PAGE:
The Doha Debates at Qatar Foundation yesterday saw a free discussion on the human rights issue in the Gulf, with a majority of the participants expressing the view that the rights of nationals as well as the migrant work force are not properly protected by the governments in the region. The motion “This House believes that Gulf Arabs value profit over people” was carried with 75 percent votes,.
The panel of speakers included two former Qatari ministers- Former Minister of Justice Dr Najeeb Al Nuaimi and former Minister for Economy and Commerce, Sheikh Mohamed Ahmed Jassim Al Thani. Nuaimi, a well-known human rights activist spoke for the motion, while Sheikh Mohammed represented the other side. Dr Mansoor Al Jamri, editor-in-chief of the Alwasat daily in Bahrain and Dr Tarik Yousef, an economist and founding Dean of the Dubai School of Government were the other speakers, sitting in opposite sides in the panel.
Nuaimi said that not only the migrant workers in the Gulf but also a section of the native population have been denied their rights. He claimed that poverty is still existing in the Gulf countries.
“Three Qatari families have been forced to live in a three-bed room house and an elderly citizen is living on a monthly pension of QR2,900,” said Nuaimi, citing some examples. He also drew attention to the poor living conditions of the thousands of unskilled Asian workers in the country.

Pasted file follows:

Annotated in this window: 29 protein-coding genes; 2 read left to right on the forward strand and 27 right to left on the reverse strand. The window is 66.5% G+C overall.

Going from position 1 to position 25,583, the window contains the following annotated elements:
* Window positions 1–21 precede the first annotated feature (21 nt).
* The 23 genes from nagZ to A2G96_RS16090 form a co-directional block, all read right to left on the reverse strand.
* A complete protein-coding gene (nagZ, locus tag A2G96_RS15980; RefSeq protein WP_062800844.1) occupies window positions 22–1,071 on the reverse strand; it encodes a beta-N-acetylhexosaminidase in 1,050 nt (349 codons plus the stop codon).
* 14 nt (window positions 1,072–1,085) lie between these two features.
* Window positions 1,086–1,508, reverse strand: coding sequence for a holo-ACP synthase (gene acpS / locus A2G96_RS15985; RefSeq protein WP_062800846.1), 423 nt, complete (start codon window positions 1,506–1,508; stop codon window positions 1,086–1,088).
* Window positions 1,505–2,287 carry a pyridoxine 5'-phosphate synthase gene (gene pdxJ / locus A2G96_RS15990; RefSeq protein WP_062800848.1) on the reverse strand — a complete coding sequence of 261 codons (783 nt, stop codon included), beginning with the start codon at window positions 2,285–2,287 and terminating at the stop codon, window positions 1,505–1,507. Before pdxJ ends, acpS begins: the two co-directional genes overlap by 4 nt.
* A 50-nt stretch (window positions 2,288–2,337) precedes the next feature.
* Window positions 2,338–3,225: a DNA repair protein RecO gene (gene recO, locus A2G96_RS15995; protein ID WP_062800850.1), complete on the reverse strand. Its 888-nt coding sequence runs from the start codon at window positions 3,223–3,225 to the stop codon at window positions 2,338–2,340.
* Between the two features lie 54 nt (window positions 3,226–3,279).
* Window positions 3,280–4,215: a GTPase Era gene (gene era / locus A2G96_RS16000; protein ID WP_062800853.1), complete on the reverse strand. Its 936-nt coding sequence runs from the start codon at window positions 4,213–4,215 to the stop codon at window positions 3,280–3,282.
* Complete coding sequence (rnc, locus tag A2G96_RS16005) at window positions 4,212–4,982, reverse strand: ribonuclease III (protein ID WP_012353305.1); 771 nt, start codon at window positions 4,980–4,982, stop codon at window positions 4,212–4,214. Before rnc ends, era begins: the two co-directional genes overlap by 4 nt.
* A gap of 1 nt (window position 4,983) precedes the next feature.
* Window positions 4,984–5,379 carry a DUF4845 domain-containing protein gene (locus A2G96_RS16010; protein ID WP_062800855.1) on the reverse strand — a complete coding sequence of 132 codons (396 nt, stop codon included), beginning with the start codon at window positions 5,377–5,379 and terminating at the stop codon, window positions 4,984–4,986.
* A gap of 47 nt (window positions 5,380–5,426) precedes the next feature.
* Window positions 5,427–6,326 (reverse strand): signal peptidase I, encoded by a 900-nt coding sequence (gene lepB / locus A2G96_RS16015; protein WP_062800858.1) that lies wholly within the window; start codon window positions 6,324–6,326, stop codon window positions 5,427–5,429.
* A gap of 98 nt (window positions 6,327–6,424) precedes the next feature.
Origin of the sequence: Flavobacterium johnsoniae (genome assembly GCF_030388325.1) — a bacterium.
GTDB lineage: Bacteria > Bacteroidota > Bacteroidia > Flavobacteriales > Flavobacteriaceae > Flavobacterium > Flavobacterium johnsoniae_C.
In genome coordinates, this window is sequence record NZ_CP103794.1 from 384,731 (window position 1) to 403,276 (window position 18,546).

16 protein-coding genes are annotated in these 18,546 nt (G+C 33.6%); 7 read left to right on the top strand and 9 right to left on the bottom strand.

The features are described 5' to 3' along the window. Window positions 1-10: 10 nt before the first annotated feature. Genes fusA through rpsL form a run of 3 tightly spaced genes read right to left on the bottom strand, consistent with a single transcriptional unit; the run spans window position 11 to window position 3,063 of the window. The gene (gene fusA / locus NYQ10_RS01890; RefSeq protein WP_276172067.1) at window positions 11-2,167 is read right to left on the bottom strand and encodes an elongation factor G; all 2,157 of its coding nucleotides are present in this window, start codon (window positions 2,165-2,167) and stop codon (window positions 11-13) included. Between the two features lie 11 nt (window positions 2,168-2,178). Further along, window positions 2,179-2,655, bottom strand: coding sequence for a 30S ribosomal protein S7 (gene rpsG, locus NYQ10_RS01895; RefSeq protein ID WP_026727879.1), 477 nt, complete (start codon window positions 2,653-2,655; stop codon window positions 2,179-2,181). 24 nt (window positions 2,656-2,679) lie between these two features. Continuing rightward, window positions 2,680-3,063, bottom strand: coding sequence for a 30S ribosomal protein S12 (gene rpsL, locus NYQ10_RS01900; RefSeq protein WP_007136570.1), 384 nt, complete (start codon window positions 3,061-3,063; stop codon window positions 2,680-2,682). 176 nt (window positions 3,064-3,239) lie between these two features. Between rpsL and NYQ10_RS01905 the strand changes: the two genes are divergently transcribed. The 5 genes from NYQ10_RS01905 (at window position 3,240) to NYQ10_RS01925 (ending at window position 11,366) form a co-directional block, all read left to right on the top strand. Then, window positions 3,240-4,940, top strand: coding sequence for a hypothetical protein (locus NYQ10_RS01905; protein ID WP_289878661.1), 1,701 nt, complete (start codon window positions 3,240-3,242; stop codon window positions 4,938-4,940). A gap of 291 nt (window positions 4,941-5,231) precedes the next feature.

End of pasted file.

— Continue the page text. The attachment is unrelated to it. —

Sheikh Mohammed said, despite individual cases of human rights violations, there is a strong commitment on the side of the government to correct the situation. The law has stipulated strict regulations to protect the rights of migrant workers. Employers violating the law have been taken to the public prosecution, he added.
On the other hand, the Gulf governments have been investing heavily in education and health care that has helped in improving life of the people. Life expectancy has gone up from 55 years to 76 years over the past ten years and mortality rate has fallen drastically. Mansour said the Gulf states are trying to silence the public by giving handouts while denying their political rights.
“They are presenting a fictitious image of prosperity through the high-rise buildings. About 70 per cent of the money is going to the real estate developers,” he said.
While highlighting a brighter side, Tarik said, in a recent poll, the Gulf cities including Dubai and Doha have been placed among the top 10 cities where people would like to migrate and resettle.
Nuaimi called the Gulf governments to allow foreign workers to form trade unions, while Sheikh Mohammed said most Gulf states feel this is not the right time to do that.Mansour said the future policies of the Gulf countries would be decided not by their people, but by international organizations and some powerful governments.
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